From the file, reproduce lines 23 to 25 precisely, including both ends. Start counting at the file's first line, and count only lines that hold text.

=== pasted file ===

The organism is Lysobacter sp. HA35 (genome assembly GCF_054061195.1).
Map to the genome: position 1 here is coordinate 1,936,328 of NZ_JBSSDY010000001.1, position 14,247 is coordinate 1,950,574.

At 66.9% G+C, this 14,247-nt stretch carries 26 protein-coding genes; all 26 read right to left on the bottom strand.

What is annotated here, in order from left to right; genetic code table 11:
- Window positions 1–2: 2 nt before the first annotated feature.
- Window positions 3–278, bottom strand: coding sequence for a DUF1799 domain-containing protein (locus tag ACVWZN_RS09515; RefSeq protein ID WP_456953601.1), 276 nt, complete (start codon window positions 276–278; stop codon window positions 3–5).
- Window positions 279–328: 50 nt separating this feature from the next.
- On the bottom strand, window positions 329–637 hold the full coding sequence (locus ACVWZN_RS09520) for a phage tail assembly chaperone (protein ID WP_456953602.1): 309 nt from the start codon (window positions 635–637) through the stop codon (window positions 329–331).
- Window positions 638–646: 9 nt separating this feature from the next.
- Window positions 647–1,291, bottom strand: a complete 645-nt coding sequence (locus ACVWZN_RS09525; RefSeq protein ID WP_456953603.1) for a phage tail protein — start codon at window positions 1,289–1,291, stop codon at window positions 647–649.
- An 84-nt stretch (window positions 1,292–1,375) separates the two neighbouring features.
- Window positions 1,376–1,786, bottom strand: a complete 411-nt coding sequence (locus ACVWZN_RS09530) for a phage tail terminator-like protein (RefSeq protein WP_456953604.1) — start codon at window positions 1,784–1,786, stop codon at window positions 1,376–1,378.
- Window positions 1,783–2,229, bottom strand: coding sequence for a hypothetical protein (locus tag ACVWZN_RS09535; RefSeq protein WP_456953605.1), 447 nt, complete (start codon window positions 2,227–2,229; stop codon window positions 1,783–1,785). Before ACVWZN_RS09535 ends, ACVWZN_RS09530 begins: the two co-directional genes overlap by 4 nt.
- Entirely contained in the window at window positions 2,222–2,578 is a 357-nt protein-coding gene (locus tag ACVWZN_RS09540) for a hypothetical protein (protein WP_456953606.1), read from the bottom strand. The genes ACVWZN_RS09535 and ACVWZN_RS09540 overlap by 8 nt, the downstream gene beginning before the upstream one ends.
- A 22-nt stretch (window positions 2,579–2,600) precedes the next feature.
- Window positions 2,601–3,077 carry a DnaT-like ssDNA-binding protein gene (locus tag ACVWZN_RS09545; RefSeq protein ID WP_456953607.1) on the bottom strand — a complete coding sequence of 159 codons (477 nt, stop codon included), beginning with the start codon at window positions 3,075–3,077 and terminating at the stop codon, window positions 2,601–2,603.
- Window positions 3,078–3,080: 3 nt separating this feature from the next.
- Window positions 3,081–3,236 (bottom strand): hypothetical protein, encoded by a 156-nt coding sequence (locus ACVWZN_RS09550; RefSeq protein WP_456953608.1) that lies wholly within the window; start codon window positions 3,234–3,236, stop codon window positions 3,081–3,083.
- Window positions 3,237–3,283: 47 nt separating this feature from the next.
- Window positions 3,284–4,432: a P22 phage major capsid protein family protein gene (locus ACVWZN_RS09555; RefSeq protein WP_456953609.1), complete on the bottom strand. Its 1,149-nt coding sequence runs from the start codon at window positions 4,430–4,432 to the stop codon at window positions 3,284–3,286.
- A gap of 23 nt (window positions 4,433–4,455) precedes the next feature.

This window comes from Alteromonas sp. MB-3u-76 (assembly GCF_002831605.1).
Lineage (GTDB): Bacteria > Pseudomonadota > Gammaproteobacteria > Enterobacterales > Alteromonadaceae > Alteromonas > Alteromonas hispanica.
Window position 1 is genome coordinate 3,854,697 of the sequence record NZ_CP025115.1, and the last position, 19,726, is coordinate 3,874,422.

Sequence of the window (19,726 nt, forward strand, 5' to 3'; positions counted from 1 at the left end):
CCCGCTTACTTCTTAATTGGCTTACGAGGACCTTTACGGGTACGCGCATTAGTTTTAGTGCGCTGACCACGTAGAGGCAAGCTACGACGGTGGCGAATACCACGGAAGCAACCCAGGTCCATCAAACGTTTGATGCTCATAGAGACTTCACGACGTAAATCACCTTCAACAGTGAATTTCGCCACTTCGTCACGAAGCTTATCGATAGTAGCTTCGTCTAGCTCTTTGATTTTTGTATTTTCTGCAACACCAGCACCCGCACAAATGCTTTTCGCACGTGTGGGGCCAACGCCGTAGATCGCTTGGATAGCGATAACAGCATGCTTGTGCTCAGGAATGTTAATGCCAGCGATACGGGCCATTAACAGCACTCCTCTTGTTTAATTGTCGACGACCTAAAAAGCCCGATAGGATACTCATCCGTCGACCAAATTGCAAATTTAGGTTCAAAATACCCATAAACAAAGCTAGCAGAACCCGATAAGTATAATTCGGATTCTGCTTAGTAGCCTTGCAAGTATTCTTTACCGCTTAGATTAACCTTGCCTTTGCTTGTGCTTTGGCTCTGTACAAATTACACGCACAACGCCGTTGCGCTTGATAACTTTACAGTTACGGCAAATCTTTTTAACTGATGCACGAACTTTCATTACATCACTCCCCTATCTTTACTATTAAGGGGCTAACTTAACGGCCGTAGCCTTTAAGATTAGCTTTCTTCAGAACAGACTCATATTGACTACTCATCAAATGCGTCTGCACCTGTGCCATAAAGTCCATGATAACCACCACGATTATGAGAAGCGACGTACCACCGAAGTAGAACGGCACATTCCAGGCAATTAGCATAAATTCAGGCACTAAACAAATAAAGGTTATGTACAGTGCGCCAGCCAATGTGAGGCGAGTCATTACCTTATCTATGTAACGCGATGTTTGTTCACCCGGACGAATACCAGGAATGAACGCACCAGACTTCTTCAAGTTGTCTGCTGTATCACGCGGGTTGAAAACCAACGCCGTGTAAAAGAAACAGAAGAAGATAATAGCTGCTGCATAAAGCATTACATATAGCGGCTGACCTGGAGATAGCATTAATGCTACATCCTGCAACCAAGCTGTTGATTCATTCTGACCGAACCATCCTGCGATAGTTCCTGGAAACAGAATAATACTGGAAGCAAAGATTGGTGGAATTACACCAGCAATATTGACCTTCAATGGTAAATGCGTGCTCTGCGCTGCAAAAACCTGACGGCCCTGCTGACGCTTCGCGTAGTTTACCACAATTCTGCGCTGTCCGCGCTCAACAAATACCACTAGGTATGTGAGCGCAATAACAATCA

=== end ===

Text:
Lineage (GTDB): Bacteria > Pseudomonadota > Gammaproteobacteria > Enterobacterales > Alteromonadaceae > Alteromonas > Alteromonas hispanica.
Window position 1 is genome coordinate 3,854,697 of the sequence record NZ_CP025115.1, and the last position, 19,726, is coordinate 3,874,422.

Sequence of the window (19,726 nt, forward strand, 5' to 3'; positions counted from 1 at the left end):